OpenShot 2.4.4 was released yesterday. From the OpenShot Blog: "This release brings huge performance and stability improvements, along with some major bug fixes, lots of polish, and many new features." Improvements to the video editor include keyframe scaling, timeline and preview performance, SVG rendering, docking and tracks and much more. You can download OpenShot 2.4.4 from here.
Datapractices.org has joined The Linux Foundation and is publishing a "free open courseware platform for data teamwork. From the press release: "The goal of the Data Practices movement was to start movement similar to 'Agile for Data' that could help offer direction and improved data literacy across the ecosystem. The Data Practices Manifesto has had more signatories in its first year than the Agile manifesto."News LibreOffice PocketBeagle Adafruit SBCs Google Android Mobile Audio/Video multimedia OpenShot The Linux Foundation Big Data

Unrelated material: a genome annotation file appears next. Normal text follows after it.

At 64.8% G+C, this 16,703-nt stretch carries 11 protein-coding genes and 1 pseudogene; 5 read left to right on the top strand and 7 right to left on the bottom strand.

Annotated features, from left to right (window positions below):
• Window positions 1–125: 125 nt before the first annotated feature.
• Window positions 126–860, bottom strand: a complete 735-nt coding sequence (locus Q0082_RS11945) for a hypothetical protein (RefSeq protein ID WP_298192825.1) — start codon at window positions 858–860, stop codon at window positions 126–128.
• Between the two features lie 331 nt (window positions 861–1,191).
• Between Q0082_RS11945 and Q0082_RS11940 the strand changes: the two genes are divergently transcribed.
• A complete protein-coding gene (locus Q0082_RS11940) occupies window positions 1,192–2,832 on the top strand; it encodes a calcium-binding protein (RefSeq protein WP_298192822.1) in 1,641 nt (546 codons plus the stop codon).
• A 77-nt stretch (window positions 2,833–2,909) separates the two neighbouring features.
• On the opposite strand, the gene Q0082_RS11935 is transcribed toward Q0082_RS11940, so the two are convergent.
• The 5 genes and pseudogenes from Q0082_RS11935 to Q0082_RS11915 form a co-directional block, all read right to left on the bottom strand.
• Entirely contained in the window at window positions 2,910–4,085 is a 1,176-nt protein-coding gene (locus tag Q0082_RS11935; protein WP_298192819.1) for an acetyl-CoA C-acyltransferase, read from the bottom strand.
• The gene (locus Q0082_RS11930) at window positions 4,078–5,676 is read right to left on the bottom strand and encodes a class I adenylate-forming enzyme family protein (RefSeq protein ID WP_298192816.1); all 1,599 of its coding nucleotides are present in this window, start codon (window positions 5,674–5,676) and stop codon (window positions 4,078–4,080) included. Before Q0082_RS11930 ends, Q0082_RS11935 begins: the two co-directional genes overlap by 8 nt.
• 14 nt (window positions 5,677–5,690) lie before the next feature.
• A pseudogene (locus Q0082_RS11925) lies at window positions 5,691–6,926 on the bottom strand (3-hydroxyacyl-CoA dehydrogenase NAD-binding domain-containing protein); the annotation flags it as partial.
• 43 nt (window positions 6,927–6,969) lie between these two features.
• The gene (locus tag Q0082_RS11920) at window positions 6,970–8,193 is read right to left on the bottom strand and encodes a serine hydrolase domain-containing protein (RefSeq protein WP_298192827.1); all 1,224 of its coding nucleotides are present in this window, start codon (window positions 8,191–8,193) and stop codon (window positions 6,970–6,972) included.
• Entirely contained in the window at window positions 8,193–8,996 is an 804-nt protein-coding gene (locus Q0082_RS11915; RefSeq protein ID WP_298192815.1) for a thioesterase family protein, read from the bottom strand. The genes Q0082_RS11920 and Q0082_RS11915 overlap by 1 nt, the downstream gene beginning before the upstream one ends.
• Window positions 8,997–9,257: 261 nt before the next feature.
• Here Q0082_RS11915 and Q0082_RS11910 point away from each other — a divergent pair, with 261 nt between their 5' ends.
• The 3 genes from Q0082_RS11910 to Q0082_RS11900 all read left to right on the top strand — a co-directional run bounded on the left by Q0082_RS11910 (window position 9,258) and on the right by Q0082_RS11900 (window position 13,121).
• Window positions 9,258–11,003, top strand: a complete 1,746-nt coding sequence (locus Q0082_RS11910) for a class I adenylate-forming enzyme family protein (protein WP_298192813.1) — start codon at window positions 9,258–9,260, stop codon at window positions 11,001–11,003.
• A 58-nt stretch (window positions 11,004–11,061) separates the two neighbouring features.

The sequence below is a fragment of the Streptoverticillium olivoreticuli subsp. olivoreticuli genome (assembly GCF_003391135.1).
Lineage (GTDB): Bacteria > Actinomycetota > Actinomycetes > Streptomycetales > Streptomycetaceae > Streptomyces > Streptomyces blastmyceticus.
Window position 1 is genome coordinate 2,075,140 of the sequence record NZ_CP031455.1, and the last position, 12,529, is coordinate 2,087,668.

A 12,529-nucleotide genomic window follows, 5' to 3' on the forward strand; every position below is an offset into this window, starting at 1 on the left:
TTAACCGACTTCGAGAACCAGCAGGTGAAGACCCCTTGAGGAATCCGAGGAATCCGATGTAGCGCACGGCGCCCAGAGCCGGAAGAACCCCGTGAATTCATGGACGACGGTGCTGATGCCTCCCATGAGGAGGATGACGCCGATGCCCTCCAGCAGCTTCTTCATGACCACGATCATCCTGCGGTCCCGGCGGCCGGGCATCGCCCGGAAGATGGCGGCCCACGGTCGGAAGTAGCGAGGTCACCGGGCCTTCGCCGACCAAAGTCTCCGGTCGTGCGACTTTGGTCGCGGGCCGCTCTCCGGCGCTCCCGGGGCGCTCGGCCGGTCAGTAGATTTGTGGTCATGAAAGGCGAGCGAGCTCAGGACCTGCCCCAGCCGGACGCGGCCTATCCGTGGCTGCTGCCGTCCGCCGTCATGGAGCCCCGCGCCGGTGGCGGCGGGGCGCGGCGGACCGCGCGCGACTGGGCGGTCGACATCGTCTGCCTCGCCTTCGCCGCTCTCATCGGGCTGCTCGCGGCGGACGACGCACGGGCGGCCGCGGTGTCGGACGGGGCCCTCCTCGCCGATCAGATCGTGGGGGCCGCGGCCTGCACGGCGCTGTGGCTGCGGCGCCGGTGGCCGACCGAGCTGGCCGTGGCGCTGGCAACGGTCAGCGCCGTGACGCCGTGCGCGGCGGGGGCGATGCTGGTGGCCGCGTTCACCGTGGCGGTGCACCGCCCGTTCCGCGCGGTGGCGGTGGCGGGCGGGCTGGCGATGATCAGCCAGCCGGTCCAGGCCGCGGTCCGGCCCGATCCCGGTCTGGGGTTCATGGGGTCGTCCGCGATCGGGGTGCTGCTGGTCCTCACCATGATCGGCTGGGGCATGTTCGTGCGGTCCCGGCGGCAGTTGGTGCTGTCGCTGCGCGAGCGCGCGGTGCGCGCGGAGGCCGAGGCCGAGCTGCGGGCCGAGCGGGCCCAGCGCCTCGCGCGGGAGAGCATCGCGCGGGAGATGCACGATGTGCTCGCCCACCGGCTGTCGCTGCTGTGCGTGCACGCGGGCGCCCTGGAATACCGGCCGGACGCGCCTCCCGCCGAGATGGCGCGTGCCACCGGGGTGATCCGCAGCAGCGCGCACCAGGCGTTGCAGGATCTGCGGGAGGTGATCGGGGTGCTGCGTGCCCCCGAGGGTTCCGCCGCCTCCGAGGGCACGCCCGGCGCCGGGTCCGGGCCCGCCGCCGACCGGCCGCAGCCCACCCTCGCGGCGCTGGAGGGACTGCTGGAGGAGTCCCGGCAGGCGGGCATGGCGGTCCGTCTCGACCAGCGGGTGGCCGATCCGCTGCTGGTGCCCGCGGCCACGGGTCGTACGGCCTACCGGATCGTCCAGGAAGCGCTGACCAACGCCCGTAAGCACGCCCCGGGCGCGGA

A terminal multiplexer allows you to turn your terminal into an even more incredible powerhouse
How to provide robust monitoring to low-end systems.
When running a critical system, it's necessary to know what resources the system is consuming, to be alerted when resource utilization reaches a specific level and to trend long-term performance. Zabbix and Nagios are two large-scale solutions that monitor, alert and trend system performance, and they each provide a rich user interface. Due to the requirements of those solutions, however, dedicated hardware/VM resources typically are required to host the monitoring solution. For smaller server implementations, options exist for providing basic monitoring, alerting and trending functionality. This article shows how to accomplish basic and custom monitoring and alerting using Monit. It also covers how to monitor long-term trending of system performance with RRDtool.Initial Monit Configuration